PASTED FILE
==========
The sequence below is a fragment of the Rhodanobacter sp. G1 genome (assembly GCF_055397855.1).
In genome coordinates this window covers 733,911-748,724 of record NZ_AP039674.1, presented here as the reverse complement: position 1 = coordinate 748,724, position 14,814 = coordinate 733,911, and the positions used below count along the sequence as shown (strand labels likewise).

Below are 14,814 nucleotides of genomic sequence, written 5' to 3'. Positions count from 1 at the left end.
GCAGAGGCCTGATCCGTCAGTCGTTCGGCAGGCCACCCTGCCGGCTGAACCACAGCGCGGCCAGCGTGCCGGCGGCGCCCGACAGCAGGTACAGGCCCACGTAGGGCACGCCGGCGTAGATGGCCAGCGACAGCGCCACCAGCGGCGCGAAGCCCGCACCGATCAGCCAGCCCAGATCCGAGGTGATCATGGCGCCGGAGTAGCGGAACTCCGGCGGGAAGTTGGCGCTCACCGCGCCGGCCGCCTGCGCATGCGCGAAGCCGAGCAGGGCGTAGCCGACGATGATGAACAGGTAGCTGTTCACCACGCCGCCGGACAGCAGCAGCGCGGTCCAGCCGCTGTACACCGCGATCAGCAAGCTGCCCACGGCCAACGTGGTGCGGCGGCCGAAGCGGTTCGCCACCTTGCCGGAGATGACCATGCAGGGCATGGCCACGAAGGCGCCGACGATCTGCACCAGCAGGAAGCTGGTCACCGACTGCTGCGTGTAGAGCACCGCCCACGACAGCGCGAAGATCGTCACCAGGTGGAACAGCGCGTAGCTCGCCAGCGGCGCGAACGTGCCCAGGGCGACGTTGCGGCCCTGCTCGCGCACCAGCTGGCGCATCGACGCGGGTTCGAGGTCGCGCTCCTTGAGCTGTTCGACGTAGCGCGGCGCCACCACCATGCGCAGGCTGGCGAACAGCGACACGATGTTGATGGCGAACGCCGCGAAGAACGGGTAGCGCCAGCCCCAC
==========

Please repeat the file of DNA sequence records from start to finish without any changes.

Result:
The sequence below is a fragment of the Rhodanobacter sp. G1 genome (assembly GCF_055397855.1).
In genome coordinates this window covers 733,911-748,724 of record NZ_AP039674.1, presented here as the reverse complement: position 1 = coordinate 748,724, position 14,814 = coordinate 733,911, and the positions used below count along the sequence as shown (strand labels likewise).

Below are 14,814 nucleotides of genomic sequence, written 5' to 3'. Positions count from 1 at the left end.
GCAGAGGCCTGATCCGTCAGTCGTTCGGCAGGCCACCCTGCCGGCTGAACCACAGCGCGGCCAGCGTGCCGGCGGCGCCCGACAGCAGGTACAGGCCCACGTAGGGCACGCCGGCGTAGATGGCCAGCGACAGCGCCACCAGCGGCGCGAAGCCCGCACCGATCAGCCAGCCCAGATCCGAGGTGATCATGGCGCCGGAGTAGCGGAACTCCGGCGGGAAGTTGGCGCTCACCGCGCCGGCCGCCTGCGCATGCGCGAAGCCGAGCAGGGCGTAGCCGACGATGATGAACAGGTAGCTGTTCACCACGCCGCCGGACAGCAGCAGCGCGGTCCAGCCGCTGTACACCGCGATCAGCAAGCTGCCCACGGCCAACGTGGTGCGGCGGCCGAAGCGGTTCGCCACCTTGCCGGAGATGACCATGCAGGGCATGGCCACGAAGGCGCCGACGATCTGCACCAGCAGGAAGCTGGTCACCGACTGCTGCGTGTAGAGCACCGCCCACGACAGCGCGAAGATCGTCACCAGGTGGAACAGCGCGTAGCTCGCCAGCGGCGCGAACGTGCCCAGGGCGACGTTGCGGCCCTGCTCGCGCACCAGCTGGCGCATCGACGCGGGTTCGAGGTCGCGCTCCTTGAGCTGTTCGACGTAGCGCGGCGCCACCACCATGCGCAGGCTGGCGAACAGCGACACGATGTTGATGGCGAACGCCGCGAAGAACGGGTAGCGCCAGCCCCAC